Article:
Killer's march took 200 bullets and 11 lives
By Jay Reeves
SAMSON, Ala. — It was deathly still inside the brick home Lisa McLendon shared with her 28-year-old son, save for the flames that crackled as her body he set aflame lay on a smoldering couch under a heap of burning clothes.
Outside, Michael McLendon roared out of their shady driveway and headed toward town in a dark red Mitsubishi Eclipse. He had four guns, more than 200 rounds of ammunition and had composed hand-scribbled lists ticking off people and places he thought had it out for him.
Hell was on its way to McLendon's old hometown Tuesday. In less than an hour, he would shed enough blood across rural Alabama to become the state's most prolific killer. The peace of a warm, almost idyllic Southern afternoon was about to be shattered by the sound of gunfire.
Sandy Tanner looked toward her neighbor's small frame home near the corner of Pullum Street around 4 p.m. when she heard the first blast. It wasn't a firecracker, and something was wrong. The one-time truck driver headed toward the noise despite the danger, halfway between a walk and a run.
The shots kept coming, about 15 in all, then stopped. She was already dialing 911 when a second burst of about nine more rang out. Suddenly, there was the Eclipse, kicking up dust on the narrow residential street. The driver looked straight at her.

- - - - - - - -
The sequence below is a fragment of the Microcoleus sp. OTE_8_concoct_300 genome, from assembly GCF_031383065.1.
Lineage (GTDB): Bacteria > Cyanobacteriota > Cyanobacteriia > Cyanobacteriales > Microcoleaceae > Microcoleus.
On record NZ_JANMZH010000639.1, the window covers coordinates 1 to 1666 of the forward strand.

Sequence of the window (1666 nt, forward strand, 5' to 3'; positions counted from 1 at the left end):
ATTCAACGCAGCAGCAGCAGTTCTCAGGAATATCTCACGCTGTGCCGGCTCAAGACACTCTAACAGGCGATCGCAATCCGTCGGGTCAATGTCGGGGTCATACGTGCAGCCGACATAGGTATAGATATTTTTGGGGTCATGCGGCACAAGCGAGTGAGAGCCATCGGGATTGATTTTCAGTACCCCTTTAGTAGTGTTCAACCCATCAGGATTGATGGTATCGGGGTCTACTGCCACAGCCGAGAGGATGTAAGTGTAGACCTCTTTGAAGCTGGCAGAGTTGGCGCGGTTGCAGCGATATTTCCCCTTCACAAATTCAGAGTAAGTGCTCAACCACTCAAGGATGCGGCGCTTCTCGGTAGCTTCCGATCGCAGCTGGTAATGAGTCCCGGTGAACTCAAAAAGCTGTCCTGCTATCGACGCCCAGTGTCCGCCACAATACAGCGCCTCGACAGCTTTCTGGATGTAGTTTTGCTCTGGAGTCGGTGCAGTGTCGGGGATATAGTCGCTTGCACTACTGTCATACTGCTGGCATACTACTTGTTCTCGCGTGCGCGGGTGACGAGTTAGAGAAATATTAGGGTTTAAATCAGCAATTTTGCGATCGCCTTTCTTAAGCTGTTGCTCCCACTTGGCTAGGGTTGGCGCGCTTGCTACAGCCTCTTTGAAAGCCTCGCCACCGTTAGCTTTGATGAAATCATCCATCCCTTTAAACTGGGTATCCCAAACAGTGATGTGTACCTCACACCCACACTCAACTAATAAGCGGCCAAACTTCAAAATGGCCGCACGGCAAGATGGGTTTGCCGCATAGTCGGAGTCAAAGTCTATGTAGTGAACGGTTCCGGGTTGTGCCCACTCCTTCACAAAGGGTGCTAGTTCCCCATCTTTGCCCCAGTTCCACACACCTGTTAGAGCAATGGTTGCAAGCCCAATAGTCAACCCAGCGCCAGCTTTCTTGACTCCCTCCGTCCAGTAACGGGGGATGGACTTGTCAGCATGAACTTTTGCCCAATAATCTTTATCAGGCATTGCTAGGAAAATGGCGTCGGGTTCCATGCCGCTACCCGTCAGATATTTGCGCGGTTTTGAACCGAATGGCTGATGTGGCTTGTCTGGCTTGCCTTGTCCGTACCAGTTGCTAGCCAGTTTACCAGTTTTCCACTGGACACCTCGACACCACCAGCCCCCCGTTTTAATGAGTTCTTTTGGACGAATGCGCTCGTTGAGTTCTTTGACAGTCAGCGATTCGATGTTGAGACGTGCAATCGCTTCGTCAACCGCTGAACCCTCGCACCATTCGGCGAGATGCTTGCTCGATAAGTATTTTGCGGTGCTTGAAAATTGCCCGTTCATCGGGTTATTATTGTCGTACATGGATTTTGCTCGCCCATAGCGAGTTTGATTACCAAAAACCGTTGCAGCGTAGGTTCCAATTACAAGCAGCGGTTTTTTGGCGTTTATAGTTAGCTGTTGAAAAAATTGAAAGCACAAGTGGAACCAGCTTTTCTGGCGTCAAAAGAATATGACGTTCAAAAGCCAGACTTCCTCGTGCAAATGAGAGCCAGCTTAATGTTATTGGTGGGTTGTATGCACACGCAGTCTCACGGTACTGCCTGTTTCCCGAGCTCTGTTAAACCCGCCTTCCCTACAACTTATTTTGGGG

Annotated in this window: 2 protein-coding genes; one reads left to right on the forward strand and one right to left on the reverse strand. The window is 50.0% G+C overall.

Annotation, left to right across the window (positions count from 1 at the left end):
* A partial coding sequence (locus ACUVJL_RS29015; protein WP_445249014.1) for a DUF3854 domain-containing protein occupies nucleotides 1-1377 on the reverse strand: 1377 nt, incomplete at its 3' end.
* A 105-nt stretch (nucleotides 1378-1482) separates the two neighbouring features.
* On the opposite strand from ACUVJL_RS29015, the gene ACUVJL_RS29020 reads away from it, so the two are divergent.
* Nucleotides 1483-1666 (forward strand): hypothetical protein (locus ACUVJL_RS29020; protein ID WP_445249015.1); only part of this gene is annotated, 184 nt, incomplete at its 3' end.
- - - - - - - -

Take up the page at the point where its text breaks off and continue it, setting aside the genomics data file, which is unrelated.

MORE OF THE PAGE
"It was almost like looking in the devil's eyes," she recalled.
The car pulled away, and Tanner could barely grasp the carnage left on her neighbor's porch. McLendon's uncle, 55-year-old James Alford White, was dead, face down in a spreading pool of blood. McLendon's grandmother, 74-year-old Virginia White, was dead in the doorway of her adjoining trailer.
Two cousins' corpses lay near White's body. A young mother from across the street, Andrea Myers, was slumped on a porch swing where she had been chatting only moments before. At her feet was her 18-month-old daughter, Corrine Gracy, silent.
"Please, please," Tanner pleaded frantically, touching the toddler's arm as if to will her to live. It was too late.
The piercing wail of a baby snapped Tanner back into reality. The woman's other child, 4-month-old Ella, was hurt and crying in the arms of another neighbor. In the distance, screaming sirens grew louder as they approached Pullum Street.
The Mitsubishi zoomed into the small town of Samson with its window rolled down, a gun sticking out. With his relatives dead, McLendon was set to turn the town where he grew up and played baseball into a random shooting gallery, for a reason no one but he understands.
He struggled to keep a job over the years, but everyone who knew him said he never seemed troubled. He'd fought with relatives over a family Bible recently, and his mother had been suspended from her job at a meat and egg plant. He'd been listing co-workers who he didn't like in a notebook at home, writing that one had made him clean the meat grinder or another had reported him for not wearing ear plugs. But none of it seemed to be a clue that he'd wind up terrorizing his town.